Setter Testing with Second Transition Time Argument

I am attempting to test the setter that includes a second argument of a transition time. Instead of manually coding multiple camera objects, I used a multi-scene model. (I have been able to sucessfully sequence through the scenes with a Ruby script by using a UI timer with "Sketchup.send_action ‘pageNext:’ ")

I tried the following:

  view = Sketchup.active_model.active_view
  Sketchup.active_model.pages.each{|page|, 2.0

The code snippet above does not work, but it does end up at the last camera view, but there was no delays.

Question 1: I have noticed that changing the camera alone with “camera=” does not introduce a “view.refresh”. Shouldn’t passing it a second argument not only interpolate the camera over the transition time, but and update the view as well for each frame?

I tried the same coded and stubbed a simple FrameChangeObserver object. It still did not work. My next attempt was statement below, which causes a syntax error during script loading:, 2.0 )

Apparently Ruby does not recognize parenthesis with a setter. According to StackOverflow:

Multiple arguments can be dealt with the “send” method:

view.send(:camera=,, 2.0 )

The send method statement above caused the following run time exception:
Error: #<ArgumentError: wrong number of arguments (2 for 1)>test.rb:4:in `camera=’

Question #2: What am I doing wrong?

It works. The loop through the Pages happens fast - in milliseconds. It does not wait for the Scene transition to finish before looping to the next Scene. So all you see is the last transition because each iteration of the loop replaces the previous transition.

A FrameChangeObsever is used to watch a Scene transition. All it can do is tell you what percent of the time you are between a transition from one page to another. It can be used to detect when the transition is complete, and then call a method to go to the next Scene, for example.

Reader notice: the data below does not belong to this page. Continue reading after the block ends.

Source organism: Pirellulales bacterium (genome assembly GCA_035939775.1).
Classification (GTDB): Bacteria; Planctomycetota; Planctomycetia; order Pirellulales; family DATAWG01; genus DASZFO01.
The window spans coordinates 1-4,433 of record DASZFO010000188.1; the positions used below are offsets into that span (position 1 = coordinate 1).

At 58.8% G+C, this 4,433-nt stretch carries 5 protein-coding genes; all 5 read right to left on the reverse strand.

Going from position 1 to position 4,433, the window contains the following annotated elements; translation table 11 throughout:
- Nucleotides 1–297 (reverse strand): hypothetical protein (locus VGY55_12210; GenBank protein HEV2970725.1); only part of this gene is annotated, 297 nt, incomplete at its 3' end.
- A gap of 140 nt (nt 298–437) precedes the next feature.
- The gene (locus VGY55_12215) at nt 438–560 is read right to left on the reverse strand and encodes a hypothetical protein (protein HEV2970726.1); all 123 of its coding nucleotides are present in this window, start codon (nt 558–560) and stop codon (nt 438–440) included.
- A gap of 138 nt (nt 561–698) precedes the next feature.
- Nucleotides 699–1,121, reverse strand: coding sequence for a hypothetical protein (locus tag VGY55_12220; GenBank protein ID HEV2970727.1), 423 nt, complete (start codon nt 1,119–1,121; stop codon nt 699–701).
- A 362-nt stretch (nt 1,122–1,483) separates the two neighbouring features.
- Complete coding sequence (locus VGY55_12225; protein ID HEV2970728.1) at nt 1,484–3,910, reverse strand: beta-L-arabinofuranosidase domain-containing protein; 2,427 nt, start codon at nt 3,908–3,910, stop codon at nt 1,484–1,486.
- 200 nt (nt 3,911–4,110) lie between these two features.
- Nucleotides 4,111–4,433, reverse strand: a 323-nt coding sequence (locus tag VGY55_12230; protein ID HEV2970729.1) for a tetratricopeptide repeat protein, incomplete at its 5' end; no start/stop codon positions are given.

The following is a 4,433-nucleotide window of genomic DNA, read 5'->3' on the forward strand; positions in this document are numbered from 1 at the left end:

Note that each Page an have its own transition time, and there is a default transition time which an be accessed through the Model Options:

tt = Sketchup.active_model.options["PageOptions"]["TransitionTime"]
Sketchup.active_model.options["PageOptions"]["TransitionTime"] = 2.0

What is your goal?

I didn’t need to know the default transition time, nor the page specific ones. The goal was to demonstrate to myself “” with a second argument. It does not appear to work,

Ha I should have checked the docs for the method. Either the docs or the method is bugged. I was surprised to see the method had an optional 2nd argument. That is unusual for a “=” method.

view = Sketchup.active_model.active_view
    view_camera =, 2.0 = view_camera

works, as far as I can tell…

Thanks. It does accept an array argument. I tried: [, 2]

and that also worked, but it does not work with a simple loop re-assigning multiple cameras, as the loop immediately re-assigns the camera. The camera transition time does not introduce a delay in the “camera=” method call. I think I would have to use the UI timer with a delay to make it work with multiple cameras.

[quote=“BruceYoung, post:6, topic:14512”]
Thanks. It does accept an array argument. I tried: [, 2]

and that also worked, …[/quote]

Because under the hood, Ruby is implemented in C, and argument lists are passed as arrays.

Time to introduce you to the “splat” operator. It is the asterisk (*) when used in certain situations. (It looks like someone threw a tomato at the wall, and it went “Splat!”.)

args = [, 2] *args

or just plain: *[, 2]

When prepended to an array expression, the splat operator expands the result of the array expression, into a parameter list.

When used where a parameter list is expected, the Ruby interpreter will collect parameters into an array.
This is usually done in method definitions:

def somename( *args )
  raise(ArgumentError,"No args!") if args.empty?